Social media can be an excellent tool to engage current patients and attract future ones, particularly for early-career surgeons building their patient base.
TikTok is the latest platform to which physicians are flocking, creating informative and engaging content to connect with other providers and educate patients about conditions, treatment options and technology trends in their field.
A spine surgeon and a total joint surgeon spoke to Becker's about their success on TikTok and shared advice on how other physicians can do the same.
Note: Responses were lightly edited for style and clarity.
Matthew Harb, MD. The Centers for Advanced Orthopaedics (Bethesda, Md.): The hardest step of social media … and I'm not going to say it's hard because it's really not actually that difficult, but it's this mental barrier that you have to overcome of turning the camera around and filming yourself saying something and then posting it online. Most people don't like to hear their voice or see their own face on camera, but the easiest thing is you start out slow. You can start with some educational content, record a 15-second video talking about a diagnosis and a pathology. You gotta start somewhere and start posting a couple videos and it'll grow from there. It's not an instant overnight process that happens, but you gotta start from somewhere and the easiest way is just by posting a video or a picture.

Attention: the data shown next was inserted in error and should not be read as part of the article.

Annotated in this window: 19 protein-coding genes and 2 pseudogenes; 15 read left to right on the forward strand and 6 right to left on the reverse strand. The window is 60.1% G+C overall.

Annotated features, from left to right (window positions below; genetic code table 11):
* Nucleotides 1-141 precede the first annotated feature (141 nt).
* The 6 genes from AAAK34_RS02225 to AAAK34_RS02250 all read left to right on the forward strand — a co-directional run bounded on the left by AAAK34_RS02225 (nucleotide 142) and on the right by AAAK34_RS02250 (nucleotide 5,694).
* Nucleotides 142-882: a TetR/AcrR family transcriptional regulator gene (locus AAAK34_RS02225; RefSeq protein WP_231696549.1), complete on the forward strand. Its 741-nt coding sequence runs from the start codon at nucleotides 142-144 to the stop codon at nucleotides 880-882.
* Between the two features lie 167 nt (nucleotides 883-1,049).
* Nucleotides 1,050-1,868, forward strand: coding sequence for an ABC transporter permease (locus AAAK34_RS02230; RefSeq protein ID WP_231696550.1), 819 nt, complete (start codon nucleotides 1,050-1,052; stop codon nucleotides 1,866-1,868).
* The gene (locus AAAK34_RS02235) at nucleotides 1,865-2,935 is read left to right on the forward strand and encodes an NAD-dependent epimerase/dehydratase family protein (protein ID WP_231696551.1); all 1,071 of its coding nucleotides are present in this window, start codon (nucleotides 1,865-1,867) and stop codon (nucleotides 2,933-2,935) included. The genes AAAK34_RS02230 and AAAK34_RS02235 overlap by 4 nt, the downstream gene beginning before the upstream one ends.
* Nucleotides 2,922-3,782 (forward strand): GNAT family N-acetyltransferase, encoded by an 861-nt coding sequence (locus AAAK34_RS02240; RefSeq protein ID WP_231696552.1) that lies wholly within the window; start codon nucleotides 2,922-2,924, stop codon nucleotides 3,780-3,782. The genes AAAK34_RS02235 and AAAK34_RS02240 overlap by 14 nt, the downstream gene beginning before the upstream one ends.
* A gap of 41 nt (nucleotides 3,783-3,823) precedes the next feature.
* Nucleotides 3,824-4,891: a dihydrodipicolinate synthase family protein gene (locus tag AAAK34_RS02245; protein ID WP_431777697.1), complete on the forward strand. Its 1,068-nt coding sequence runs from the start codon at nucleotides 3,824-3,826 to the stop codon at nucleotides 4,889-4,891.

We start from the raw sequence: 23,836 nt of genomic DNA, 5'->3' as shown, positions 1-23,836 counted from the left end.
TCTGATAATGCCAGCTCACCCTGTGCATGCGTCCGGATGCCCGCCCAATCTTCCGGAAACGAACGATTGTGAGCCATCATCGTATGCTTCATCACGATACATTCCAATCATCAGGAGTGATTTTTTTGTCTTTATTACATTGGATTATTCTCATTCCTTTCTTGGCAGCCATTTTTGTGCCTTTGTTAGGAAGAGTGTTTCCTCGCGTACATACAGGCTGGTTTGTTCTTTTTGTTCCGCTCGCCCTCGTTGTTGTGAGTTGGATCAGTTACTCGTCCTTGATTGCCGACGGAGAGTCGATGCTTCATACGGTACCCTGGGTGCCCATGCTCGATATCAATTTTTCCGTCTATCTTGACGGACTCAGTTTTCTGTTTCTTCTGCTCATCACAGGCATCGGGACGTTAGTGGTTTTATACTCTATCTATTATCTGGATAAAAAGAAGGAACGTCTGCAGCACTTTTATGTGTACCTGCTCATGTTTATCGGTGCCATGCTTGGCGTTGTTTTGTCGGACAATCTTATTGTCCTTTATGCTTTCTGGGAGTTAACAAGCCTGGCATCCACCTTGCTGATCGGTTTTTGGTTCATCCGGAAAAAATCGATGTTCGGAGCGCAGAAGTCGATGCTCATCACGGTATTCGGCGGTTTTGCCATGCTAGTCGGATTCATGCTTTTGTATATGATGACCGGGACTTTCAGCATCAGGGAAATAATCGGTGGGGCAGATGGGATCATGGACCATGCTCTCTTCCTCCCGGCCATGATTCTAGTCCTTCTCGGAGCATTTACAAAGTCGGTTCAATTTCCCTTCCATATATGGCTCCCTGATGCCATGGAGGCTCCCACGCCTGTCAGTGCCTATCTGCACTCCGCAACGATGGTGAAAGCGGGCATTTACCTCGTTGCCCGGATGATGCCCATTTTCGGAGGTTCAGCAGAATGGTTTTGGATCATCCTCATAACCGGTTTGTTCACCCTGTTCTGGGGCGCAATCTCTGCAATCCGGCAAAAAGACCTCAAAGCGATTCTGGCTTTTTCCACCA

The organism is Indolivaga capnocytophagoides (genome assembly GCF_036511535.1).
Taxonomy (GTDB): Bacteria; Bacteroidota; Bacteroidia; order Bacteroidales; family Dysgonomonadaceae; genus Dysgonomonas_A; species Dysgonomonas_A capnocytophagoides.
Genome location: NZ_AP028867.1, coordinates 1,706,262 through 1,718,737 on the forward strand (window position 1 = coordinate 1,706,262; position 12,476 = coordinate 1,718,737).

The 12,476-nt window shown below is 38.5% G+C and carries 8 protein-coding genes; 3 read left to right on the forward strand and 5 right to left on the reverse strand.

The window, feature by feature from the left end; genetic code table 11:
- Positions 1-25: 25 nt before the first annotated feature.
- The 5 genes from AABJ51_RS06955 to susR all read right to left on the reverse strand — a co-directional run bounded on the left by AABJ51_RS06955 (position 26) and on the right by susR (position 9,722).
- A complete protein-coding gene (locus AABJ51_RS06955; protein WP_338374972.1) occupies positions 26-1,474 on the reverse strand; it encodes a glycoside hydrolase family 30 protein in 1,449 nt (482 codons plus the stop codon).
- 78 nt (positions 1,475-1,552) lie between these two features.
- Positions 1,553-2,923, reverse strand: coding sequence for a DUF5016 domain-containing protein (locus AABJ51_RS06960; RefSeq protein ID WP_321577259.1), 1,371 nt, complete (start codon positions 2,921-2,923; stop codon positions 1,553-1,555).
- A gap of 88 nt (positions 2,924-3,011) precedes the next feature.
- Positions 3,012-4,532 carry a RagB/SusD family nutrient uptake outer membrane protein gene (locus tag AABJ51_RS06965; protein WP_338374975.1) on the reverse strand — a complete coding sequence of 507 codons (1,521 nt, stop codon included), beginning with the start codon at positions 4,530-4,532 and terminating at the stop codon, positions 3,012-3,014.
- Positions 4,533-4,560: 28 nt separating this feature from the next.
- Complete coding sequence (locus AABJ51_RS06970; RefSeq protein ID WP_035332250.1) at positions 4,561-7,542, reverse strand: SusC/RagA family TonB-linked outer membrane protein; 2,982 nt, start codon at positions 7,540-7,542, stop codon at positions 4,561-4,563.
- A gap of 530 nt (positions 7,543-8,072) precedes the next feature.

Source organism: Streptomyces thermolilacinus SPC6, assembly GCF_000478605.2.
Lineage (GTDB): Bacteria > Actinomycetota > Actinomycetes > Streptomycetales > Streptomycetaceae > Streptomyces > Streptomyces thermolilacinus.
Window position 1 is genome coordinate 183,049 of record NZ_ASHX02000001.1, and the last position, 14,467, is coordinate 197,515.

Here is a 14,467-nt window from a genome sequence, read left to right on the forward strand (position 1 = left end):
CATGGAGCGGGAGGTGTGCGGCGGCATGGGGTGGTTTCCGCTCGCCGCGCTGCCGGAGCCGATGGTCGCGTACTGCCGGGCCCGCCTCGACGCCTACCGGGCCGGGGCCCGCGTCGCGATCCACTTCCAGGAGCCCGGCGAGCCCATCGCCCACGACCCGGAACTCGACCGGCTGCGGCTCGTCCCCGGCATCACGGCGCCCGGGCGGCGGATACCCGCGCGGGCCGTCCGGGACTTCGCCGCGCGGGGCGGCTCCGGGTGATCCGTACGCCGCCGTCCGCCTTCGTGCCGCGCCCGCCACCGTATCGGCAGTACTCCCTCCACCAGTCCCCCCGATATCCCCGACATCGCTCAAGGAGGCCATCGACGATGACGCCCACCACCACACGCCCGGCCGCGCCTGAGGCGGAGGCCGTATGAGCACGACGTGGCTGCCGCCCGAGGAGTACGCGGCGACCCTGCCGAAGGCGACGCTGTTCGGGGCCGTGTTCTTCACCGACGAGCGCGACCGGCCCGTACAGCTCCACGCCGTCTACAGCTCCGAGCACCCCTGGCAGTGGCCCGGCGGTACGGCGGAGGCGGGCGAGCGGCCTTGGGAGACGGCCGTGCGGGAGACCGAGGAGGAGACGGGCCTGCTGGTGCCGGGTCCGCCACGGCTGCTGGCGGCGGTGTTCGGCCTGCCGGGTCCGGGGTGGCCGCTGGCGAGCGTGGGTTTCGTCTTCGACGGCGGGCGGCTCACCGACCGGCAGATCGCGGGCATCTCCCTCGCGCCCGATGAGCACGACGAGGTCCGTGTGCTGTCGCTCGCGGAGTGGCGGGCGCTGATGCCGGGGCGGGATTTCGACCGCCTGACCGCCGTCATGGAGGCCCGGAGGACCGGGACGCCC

Chester Donnally, MD. Texas Spine Consultants (Addison): First of all, you have to make sure you're compliant and have patients sign waivers. Whenever I post something, the patients are almost always three to six months out of surgery. One recommendation I have for surgeons is avoid posting MRI images from post-op day one or even a couple of weeks after surgery for multiple reasons. Can you imagine how bad it would be if you posted your fluoroscopic images one day after surgery and the patient had a complication? Also, anyone can have pretty intra-op images, but it's the post-op outcomes that should be shared if using newer techniques. Showing an intra-op X-ray of a single-position surgery is neat, but proving the patient did well with three- to six-month post-op images and a signed consent is more powerful and more truthful.